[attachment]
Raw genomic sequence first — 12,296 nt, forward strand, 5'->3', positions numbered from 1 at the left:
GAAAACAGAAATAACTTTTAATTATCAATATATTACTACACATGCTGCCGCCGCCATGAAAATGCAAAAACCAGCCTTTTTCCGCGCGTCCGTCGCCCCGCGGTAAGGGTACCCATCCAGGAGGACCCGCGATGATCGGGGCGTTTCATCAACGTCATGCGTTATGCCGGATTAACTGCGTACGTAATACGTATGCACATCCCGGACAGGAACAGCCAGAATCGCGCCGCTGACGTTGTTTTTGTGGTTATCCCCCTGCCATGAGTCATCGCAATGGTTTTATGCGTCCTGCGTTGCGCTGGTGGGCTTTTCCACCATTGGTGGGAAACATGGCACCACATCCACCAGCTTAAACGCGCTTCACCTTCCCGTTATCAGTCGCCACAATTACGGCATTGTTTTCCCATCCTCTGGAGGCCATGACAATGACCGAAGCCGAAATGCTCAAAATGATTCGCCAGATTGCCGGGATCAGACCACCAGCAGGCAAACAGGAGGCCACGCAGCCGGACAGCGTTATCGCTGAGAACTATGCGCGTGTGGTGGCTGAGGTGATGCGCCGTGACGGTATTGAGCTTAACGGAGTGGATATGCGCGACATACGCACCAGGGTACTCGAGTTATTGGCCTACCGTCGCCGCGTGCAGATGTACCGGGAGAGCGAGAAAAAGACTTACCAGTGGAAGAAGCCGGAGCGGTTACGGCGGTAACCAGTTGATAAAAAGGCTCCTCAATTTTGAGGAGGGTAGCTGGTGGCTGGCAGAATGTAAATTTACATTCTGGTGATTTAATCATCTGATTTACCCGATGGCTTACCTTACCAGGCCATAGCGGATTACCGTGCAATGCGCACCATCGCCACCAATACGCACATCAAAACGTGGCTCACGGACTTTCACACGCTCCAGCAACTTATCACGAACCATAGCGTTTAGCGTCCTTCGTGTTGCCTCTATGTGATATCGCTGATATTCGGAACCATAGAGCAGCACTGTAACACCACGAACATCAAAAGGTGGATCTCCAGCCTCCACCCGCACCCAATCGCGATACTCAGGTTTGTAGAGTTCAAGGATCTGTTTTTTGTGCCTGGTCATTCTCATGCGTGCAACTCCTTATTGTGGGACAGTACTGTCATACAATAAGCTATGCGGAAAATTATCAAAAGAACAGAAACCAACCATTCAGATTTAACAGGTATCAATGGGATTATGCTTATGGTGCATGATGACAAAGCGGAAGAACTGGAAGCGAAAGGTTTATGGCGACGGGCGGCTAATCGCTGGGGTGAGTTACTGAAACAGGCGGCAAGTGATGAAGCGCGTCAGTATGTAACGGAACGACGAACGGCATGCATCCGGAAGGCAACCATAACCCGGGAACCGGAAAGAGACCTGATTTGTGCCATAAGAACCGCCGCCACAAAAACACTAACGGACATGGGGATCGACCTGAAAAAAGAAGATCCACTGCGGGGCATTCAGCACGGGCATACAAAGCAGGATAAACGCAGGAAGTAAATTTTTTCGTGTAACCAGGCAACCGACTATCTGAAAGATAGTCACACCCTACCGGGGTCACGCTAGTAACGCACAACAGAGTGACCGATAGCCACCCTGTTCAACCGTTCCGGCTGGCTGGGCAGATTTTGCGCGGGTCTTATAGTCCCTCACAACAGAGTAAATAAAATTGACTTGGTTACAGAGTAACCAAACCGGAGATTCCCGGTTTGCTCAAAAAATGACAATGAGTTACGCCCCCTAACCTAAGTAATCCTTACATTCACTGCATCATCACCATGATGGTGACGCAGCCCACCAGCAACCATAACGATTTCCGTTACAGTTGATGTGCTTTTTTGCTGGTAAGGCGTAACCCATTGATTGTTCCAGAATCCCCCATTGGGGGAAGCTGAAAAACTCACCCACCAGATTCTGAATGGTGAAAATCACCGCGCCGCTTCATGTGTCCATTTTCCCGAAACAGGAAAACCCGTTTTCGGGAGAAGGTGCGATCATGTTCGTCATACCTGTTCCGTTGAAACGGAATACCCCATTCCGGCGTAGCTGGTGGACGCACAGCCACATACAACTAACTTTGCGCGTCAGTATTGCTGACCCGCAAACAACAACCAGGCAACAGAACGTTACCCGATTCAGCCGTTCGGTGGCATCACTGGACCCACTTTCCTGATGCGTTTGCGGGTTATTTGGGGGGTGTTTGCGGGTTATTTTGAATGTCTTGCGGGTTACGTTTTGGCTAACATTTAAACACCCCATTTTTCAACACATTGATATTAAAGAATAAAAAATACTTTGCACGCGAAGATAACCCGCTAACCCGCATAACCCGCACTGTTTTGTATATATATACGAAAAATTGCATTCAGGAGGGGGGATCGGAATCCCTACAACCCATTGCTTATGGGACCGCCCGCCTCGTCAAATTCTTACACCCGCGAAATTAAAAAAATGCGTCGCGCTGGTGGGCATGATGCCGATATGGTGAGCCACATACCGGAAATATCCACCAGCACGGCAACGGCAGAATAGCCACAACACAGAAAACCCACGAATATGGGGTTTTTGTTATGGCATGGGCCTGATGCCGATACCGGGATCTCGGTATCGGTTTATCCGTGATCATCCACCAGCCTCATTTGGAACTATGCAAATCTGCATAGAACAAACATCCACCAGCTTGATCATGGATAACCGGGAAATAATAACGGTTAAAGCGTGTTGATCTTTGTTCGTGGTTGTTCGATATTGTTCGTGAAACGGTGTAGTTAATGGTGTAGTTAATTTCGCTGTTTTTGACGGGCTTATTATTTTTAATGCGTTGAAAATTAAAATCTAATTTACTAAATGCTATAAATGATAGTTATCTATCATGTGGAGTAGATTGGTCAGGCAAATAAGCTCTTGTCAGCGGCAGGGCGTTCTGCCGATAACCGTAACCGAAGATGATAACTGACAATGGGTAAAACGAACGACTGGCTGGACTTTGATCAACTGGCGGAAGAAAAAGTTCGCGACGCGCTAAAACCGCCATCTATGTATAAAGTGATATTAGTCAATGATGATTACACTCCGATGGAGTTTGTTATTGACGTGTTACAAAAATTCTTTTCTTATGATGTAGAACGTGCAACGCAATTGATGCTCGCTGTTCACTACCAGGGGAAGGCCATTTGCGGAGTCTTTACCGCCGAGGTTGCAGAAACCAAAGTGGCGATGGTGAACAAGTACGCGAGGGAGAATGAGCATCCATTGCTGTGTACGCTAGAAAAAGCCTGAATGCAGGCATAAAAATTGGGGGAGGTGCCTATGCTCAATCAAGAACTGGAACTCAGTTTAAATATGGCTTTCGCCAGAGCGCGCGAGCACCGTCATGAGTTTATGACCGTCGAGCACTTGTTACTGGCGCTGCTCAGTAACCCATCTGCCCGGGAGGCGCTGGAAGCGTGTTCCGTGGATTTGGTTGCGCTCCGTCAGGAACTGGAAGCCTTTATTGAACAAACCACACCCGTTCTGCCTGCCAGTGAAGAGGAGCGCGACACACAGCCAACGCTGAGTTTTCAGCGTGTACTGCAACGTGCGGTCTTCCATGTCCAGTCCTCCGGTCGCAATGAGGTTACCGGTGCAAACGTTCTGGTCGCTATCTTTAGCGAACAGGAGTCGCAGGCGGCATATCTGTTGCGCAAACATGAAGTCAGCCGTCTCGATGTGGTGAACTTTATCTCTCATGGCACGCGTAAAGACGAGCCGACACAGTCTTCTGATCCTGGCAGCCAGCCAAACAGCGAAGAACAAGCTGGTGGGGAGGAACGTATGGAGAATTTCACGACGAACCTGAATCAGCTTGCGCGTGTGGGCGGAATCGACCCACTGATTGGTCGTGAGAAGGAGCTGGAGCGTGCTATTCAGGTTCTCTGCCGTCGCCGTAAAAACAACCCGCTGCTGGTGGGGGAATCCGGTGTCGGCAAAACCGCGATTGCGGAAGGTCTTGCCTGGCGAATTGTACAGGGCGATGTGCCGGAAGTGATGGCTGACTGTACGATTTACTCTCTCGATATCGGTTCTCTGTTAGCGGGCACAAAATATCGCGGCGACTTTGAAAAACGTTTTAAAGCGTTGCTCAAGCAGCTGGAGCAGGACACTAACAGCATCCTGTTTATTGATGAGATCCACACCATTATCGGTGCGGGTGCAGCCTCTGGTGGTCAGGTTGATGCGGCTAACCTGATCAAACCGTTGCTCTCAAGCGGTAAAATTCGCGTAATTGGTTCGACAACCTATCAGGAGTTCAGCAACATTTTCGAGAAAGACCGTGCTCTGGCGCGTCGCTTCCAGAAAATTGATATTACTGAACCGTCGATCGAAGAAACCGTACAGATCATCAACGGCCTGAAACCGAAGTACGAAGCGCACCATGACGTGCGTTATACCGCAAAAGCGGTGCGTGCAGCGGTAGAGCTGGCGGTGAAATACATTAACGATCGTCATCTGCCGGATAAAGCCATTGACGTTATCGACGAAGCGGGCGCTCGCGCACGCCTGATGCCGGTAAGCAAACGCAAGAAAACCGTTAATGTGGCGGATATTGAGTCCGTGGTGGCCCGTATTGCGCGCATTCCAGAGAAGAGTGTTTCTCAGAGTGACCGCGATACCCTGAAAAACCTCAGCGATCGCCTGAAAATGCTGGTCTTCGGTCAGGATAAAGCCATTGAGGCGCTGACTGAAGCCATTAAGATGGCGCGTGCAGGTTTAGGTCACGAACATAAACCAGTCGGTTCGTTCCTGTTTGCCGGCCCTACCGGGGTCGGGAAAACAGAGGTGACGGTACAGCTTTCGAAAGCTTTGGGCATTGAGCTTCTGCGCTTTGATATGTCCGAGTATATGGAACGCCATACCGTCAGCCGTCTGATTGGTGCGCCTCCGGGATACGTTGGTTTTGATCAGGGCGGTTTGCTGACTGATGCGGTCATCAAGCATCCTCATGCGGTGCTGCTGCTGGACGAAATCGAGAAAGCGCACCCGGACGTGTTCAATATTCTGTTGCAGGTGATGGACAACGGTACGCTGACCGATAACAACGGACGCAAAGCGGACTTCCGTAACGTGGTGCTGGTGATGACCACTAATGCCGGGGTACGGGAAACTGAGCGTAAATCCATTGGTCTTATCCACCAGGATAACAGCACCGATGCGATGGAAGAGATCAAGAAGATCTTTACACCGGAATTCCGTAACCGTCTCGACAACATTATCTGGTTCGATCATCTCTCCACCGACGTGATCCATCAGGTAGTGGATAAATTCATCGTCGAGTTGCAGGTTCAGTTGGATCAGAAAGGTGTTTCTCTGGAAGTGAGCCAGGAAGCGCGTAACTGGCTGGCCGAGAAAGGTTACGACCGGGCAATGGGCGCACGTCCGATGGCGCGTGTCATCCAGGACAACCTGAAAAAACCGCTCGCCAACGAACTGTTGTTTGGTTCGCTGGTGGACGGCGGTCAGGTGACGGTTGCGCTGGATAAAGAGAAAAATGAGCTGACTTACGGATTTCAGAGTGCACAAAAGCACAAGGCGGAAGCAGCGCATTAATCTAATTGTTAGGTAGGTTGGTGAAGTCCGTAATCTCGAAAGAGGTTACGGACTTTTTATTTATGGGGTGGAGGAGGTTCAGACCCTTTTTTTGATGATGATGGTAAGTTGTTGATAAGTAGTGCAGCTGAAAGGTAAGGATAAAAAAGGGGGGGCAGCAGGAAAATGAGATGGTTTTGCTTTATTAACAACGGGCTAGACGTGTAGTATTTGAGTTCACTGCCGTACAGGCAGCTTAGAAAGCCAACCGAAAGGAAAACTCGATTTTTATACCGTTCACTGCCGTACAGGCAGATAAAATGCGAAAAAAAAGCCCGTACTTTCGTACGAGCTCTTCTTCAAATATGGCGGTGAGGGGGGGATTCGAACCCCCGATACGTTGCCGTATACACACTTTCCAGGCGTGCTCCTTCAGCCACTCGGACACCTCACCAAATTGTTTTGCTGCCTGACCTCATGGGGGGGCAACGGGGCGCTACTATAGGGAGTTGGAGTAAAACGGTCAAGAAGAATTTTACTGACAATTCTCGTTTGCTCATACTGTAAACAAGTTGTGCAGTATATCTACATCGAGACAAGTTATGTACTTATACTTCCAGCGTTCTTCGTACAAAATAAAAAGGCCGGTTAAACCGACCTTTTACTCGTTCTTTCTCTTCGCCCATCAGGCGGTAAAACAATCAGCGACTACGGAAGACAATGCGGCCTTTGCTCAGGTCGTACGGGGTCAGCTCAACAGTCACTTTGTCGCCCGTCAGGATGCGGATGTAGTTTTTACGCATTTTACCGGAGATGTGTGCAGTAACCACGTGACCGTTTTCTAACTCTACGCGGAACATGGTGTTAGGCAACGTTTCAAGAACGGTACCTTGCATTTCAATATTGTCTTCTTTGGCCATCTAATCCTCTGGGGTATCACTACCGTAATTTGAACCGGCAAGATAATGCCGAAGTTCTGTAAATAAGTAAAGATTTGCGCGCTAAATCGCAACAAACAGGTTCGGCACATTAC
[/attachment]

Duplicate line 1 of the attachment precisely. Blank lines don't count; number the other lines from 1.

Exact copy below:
Raw genomic sequence first — 12,296 nt, forward strand, 5'->3', positions numbered from 1 at the left: